The Public Switch Telephone Network (PSTN) will close in December 2025.
By then, every phone line in the UK will have moved to a fully digital network that uses Internet Protocol (IP) across a fibre-based service. This won’t just affect voice services, it may also mean you need to upgrade your broadband.
Any equipment that currently uses the PSTN will stop working; alarms, EPOS machines, door entry systems, CCTV, faxes, and so on. The Integrated Services Digital Network (ISDN) will also stop working.
*Cloud Voice System*
T48 Starting from
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From 1-250 users
Why is this happening?
Our current network is old and difficult to maintain. As an essentially 20th century technology, the PSTN is increasingly out of kilter with the demands of 21st century communications.
Traditional phone usage is changing everywhere as people switch to mobile and internet communications. We all expect much more from modern phone services than the traditional technologies can deliver.
What does this mean for me?
At some point before 2025, you’ll need to move from PSTN to the latest IP technology.
To help make that possible, BT is busy rolling out the Full Fibre network (Fibre To The Premises or FTTP) in phases across the UK. BT will stop selling traditional phone lines in all exchange areas by September 2023.
*Cloud Voice System*
Dected W73P Starting from
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1 - 250 users
Corporate Telecom Ltd values giving you the best price for your product so now is the best time to get your Fibre before the switch off!
What is Fibre BroadbandIt’s the next generation broadband technology that uses fibre optic cabling instead of copper. It enables much faster and more reliable connectivity for businesses. The three main types of business fibre broadband are fibre to the cabinet (FTTC), Fibre to the premises (FTTP) and a more dedicated solution called a leased line.
What is Full Fibre BroadbandFull Fibre is fibre to the premises (FTTP). It’s a pure fibre connection from the exchange to your business. It offers higher broadband speeds to specific premises in areas that have been enabled for FTTP (speeds up to 900Mbps).
What are the differences between FTTC/ FTTP & Leased linesFTTC, or fibre to the cabinet, uses a combination of fibre optic and copper cables between your business premises and your local exchange. Fibre optic cable is installed to a green cabinet in the street, and from the cabinet to your business premises, standard copper cable is used to deliver the remainder of your broadband connection. FTTC offers faster and more reliable broadband than standard broadband, which only uses copper to connect your business premises to the exchange. FTTP, also known as Full Fibre, is fibre to the premises. It uses fibre optic cabling between your local exchange and your business premises. Because only fibre optic cabling is used, FTTP offers much faster and more reliable broadband than FTTC and is significantly better than broadband that uses copper alone. A leased line offers businesses a personal internet connection with dedicated bandwidth and significantly faster speeds than FTTP broadband (up to 10Gbps). It’s ideal for data hungry businesses and when internet access is business critical.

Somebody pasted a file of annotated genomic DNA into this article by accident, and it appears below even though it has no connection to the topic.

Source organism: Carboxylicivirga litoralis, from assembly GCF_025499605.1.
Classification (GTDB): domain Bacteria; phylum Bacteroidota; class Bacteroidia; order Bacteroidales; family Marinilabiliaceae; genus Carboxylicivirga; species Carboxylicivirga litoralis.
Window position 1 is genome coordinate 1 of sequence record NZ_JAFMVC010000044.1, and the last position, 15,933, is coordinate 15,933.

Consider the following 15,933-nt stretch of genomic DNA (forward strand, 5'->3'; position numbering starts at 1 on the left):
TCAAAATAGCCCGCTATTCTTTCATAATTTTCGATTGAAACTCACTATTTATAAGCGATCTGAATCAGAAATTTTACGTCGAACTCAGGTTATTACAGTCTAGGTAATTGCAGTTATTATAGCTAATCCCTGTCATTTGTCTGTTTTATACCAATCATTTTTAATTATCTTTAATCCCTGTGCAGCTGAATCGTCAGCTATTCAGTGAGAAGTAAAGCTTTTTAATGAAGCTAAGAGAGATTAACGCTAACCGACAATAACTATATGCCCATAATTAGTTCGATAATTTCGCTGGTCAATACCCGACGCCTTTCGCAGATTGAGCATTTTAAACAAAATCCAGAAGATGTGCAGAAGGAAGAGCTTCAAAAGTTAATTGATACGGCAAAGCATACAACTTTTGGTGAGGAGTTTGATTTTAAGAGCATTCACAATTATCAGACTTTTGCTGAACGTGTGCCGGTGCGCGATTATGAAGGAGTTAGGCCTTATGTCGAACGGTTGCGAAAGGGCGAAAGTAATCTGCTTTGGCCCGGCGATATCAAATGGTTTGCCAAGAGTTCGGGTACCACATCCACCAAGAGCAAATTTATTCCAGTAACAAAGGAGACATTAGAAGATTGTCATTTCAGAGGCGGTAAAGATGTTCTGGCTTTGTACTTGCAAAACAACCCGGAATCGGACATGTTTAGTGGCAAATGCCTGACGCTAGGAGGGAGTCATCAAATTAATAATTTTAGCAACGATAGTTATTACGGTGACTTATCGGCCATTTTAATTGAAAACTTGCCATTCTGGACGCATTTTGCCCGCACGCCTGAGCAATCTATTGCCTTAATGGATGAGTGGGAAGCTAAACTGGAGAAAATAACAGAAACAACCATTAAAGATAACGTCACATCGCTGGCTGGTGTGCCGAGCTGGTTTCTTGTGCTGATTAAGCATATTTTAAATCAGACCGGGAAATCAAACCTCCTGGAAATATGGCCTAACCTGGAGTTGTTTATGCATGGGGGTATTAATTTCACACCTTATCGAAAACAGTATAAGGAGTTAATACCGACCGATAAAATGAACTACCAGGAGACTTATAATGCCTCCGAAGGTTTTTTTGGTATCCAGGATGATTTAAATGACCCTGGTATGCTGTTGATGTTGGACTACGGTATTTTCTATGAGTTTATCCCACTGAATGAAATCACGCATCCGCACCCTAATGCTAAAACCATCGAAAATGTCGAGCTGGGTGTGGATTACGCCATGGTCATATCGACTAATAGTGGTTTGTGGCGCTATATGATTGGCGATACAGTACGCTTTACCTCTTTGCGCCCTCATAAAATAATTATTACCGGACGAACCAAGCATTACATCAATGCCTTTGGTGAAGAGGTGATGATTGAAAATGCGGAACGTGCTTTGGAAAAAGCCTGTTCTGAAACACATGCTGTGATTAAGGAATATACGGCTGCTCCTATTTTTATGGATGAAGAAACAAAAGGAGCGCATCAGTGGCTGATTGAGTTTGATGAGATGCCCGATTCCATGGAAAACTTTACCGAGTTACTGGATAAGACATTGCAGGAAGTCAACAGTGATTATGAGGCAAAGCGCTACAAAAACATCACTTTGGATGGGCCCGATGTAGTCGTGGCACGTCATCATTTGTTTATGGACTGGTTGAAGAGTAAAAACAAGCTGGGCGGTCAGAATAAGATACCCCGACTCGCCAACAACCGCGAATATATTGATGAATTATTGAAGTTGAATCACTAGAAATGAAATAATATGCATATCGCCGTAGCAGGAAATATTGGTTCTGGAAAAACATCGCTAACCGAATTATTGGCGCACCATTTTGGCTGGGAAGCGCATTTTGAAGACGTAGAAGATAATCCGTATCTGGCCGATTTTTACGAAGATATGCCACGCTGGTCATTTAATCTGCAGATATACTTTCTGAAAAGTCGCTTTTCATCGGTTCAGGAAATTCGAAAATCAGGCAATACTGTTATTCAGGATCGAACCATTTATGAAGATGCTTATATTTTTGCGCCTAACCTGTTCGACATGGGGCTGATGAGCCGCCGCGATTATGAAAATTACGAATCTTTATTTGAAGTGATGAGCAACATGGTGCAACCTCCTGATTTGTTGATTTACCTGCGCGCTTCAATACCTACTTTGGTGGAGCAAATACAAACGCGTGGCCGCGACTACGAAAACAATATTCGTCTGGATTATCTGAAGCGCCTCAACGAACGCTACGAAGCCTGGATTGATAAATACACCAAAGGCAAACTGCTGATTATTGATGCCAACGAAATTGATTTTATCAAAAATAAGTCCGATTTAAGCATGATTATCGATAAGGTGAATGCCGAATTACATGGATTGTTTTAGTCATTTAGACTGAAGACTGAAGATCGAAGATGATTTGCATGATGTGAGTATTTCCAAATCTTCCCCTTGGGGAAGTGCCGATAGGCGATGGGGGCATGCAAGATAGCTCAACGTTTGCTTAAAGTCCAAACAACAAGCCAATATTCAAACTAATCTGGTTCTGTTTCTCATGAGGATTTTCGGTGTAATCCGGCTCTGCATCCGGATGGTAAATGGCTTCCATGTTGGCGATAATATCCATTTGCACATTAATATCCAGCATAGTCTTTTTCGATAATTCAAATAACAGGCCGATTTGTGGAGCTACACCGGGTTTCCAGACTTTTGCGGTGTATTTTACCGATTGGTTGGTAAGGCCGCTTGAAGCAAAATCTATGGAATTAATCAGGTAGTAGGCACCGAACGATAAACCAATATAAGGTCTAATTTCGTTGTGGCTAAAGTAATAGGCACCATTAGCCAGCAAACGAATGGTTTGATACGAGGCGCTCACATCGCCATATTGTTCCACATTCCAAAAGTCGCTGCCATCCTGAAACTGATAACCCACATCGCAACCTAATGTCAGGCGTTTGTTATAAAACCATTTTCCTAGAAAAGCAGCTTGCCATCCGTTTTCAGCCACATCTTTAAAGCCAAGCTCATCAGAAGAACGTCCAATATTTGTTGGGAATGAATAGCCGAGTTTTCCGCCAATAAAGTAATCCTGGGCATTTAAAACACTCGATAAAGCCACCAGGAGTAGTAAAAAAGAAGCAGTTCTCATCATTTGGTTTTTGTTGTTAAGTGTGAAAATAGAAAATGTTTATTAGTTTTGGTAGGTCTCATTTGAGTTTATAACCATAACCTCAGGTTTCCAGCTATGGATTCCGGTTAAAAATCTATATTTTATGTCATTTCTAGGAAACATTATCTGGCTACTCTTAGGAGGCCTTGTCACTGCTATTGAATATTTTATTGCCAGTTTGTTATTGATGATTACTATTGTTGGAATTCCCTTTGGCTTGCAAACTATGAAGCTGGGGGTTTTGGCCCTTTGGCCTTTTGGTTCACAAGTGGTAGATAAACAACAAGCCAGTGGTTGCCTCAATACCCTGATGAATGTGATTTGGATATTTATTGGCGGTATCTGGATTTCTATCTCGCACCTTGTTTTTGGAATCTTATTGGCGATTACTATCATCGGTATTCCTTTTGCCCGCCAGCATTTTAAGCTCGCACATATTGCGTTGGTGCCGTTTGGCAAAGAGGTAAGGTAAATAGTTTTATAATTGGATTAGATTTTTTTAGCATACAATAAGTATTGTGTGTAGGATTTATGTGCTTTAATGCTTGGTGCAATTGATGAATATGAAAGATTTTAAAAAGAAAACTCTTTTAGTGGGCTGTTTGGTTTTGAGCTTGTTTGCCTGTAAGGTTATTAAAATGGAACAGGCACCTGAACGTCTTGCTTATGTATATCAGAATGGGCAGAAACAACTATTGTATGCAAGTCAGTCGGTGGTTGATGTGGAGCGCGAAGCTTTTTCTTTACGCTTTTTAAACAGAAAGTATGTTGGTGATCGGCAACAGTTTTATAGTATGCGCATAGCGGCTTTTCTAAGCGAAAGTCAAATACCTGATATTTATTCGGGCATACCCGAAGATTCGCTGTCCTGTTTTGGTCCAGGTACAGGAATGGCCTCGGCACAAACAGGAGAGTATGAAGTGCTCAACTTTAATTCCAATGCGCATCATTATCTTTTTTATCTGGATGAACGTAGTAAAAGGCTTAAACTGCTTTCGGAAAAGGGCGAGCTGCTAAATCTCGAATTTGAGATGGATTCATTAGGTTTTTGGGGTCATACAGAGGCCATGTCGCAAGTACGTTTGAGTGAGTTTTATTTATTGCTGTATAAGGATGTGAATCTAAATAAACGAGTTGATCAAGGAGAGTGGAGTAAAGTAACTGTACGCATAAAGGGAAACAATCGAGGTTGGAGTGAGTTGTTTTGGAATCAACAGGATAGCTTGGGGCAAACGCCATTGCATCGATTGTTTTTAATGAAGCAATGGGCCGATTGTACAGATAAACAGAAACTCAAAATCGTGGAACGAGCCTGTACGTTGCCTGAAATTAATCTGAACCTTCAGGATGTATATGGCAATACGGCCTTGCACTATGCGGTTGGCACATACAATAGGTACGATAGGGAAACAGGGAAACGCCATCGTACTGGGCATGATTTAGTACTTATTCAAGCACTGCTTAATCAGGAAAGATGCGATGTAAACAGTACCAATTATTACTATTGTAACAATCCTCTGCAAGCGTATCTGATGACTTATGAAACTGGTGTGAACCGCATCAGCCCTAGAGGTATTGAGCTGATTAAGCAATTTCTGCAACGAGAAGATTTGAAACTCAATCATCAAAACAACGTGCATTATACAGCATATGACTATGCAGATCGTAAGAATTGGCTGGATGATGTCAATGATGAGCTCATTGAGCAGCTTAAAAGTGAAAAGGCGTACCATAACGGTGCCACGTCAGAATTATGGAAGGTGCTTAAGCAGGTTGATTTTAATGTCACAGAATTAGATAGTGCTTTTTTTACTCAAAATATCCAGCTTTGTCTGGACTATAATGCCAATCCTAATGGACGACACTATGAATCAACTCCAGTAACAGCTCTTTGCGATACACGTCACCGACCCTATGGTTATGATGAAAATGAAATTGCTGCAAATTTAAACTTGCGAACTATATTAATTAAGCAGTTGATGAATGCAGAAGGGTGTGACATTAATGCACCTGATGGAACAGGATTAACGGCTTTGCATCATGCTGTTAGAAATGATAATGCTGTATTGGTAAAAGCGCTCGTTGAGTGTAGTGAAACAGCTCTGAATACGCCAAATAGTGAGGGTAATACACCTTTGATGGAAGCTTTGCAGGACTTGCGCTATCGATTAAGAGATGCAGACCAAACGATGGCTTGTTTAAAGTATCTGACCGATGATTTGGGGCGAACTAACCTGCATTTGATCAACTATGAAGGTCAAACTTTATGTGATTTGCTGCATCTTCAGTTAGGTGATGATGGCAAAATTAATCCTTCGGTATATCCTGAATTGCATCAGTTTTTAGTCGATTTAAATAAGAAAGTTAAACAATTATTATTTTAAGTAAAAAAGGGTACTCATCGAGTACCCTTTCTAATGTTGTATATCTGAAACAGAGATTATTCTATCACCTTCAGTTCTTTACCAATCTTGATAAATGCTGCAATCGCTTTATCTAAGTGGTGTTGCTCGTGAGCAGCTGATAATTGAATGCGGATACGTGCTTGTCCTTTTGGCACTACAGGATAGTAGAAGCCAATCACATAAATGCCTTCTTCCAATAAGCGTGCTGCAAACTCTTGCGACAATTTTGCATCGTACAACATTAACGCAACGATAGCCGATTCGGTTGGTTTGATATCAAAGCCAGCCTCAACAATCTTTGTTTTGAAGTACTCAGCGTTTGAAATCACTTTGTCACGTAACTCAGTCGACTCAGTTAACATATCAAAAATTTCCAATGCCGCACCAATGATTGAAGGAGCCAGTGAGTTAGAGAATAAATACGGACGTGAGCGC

What kind of fibre can I get?Based on your address we’ll either supply you with fibre that comes to your property via a cabinet and copper or full fibre. We’ll work out what you can get at the time you place your order and display the appropriate packages and speeds available to you.
How fast can my Fibre go?Based on what way we need to get the fibre service to your property you will have an option to choose the highest speed possible. If you are Full Fibre, you could potentially have up to 900Mbps.
I need a dedicated Fibre line. What are my options?If you don't want to share the network with anyone else, and need faster connectivity, then our leased line service providing dedicated internet access might be for you.
I only need Broadband. Do I need a phone line too?Depending on what's available at your address you may still need to have a traditional phone line. This could be due to compatibility with 3rd party products, but also that you are not yet in a full fibre area. If you are still in an area where your fibre is delivered from a fibre cabinet, it's only possible to supply this over a phone line.